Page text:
That book was made by Mr. Mark Twain, and he told the truth, mainly. There was things which he stretched, but mainly he told the truth. That is nothing. I never seen anybody but lied one time or another, without it was Aunt Polly, or the widow, or maybe Mary. Aunt Polly—Tom’s Aunt Polly, she is—and Mary, and the Widow Douglas is all told about in that book, which is mostly a true book, with some stretchers, as I said before.
This morning, a couple more pieces were published regarding the growing controversy over Alice Goffman’s much-lauded book On the Run.
Steve Lubet, who first raised serious questions about the book’s veracity, and was as far as I know also the first person to point out that On the Run ends with Goffman admitting to engaging in a conspiracy to commit murder, has an article in the New Republic that raises yet more questions about both issues. First, Lubet reveals further problems with Goffman’s reliability, in this instance surrounding her description of the death of her friend Chuck, whose murder makes up the book’s narrative and thematic climax:
To that point, Goffman’s version closely mirrors the police account of events. The Chinese restaurant in West Philadelphia, the head wound, the younger brother at the scene, the victim’s age and race, the downtown hospital, and the time of death all match. According to police reports, Chuck’s girlfriend was in his hospital room when detectives arrived in the morning, as she was in Goffman’s version. And another friend of Chuck’s was there as well.
But one person who wasn’t in the hospital room when the detectives arrived, according to the police reports, was Alice Goffman. Detective Francis Mullen, one of the lead investigators on the case that day, told me that they would have recorded the name, race, and gender of anyone who was in the hospital room—as they did for other individuals.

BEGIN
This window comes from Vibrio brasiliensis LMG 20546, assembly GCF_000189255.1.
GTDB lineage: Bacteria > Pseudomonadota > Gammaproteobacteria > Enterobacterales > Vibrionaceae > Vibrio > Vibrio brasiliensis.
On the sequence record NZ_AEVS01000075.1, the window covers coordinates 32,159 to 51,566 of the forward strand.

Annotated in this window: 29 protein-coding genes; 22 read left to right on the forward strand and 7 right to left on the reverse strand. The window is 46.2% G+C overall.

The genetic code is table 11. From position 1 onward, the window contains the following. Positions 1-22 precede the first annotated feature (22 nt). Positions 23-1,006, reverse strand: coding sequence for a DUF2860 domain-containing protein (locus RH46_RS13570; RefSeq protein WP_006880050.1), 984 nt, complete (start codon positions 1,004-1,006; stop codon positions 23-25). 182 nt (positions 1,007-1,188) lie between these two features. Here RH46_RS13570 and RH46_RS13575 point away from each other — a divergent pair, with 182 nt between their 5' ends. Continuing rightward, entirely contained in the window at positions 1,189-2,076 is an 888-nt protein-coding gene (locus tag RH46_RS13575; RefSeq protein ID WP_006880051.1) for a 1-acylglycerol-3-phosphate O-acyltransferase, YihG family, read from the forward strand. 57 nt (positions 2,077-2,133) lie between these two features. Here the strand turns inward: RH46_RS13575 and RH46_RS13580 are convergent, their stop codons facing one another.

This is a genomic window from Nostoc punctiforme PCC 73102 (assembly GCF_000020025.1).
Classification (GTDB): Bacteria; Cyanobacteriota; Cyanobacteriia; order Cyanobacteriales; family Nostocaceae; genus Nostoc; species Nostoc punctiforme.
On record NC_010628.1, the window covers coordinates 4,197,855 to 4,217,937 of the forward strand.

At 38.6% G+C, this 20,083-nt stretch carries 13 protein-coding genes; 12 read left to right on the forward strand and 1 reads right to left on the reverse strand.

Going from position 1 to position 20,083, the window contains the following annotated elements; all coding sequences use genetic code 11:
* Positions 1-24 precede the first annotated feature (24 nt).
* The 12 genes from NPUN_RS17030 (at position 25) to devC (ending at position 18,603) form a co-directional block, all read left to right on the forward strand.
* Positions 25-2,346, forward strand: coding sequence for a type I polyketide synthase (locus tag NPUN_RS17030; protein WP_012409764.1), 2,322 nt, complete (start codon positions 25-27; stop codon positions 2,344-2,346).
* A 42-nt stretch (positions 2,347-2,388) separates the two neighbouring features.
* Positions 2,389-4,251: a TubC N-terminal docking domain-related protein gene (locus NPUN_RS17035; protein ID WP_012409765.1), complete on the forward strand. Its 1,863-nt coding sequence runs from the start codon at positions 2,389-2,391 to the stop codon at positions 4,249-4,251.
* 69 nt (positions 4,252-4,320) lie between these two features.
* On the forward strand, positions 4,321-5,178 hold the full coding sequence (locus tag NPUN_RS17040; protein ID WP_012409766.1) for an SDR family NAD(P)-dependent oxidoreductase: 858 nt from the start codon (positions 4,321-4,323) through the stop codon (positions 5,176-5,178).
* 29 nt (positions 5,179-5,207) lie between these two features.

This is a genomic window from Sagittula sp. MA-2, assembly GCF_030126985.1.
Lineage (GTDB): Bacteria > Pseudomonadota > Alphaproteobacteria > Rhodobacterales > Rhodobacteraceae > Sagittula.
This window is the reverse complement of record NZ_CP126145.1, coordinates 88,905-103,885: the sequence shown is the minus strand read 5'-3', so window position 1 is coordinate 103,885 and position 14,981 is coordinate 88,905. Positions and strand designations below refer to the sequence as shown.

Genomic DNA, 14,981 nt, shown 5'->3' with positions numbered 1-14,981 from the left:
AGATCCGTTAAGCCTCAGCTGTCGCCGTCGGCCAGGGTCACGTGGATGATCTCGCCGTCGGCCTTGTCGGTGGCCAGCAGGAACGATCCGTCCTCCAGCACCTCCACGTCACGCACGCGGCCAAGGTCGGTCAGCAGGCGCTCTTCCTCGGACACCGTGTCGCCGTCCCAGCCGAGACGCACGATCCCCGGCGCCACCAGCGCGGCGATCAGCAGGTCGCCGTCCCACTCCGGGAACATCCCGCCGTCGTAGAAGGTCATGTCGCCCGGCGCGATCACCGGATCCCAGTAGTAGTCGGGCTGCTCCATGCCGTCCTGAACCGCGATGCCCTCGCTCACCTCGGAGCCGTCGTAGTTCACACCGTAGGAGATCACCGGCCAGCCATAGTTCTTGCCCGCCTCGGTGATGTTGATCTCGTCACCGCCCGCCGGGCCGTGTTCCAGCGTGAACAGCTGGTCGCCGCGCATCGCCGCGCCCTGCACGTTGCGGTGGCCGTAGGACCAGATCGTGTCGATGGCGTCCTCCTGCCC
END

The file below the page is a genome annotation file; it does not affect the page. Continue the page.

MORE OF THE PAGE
“I am 100 percent certain there was NOT a white female” there, he said in an email.
Goffman is adamant that she was by Chuck’s bedside when the detectives arrived. Asked about this discrepancy, Goffman said, “They were definitely in the room, and they were asking Chuck’s girlfriend questions while I was in the room. And they didn’t ask me any questions or say anything to me.”
The conflict between these narratives is of a piece with a lot of other things which anyone who decides to read the book critically will end up discovering. On the Run is full of inconsistencies, incongruities, improbable stories, and, in least a couple of cases, on their face impossibilities. I’m not going to go into these matters here, except to note that when someone points out one of these things in relative isolation, it can appear that the critic is making a mountain out of a mole hill. But there comes a point where a sufficient number of mole hills piled onto each other will begin to resemble a mountain, and by the end of the book On the Run has very much reached that point, as I will discuss elsewhere.
Second, Lubet points out that Goffman’s response to the claim that she admits to having committed a serious felony calls her overall reliability into further question:
Goffman has defended herself by asserting new facts that dramatically alter her narrative. In a response posted on her University of Wisconsin website earlier this year, Goffman writes that the manhunt was actually all a charade, a mourning ritual intended only to satisfy the “neighborhood’s collective desire for retribution.” While the name of Chuck’s killer was well known, “it was common knowledge in the neighborhood” that he “had fled,” she now states. The repeated nighttime searches were really just play acting. In her revised version, “Talk of retribution was just that: talk.”
But if it was all just a performance, why did she omit that crucial information from the book itself? Why did she instead tell us in such gripping detail that Mike kept his hand on his Glock during the drive and tucked the gun into his jeans as he lay in wait for the suspected 4th Street Boy? Why write about sitting in the car with the engine running, ready to speed off, if Goffman really believed there would be no violence?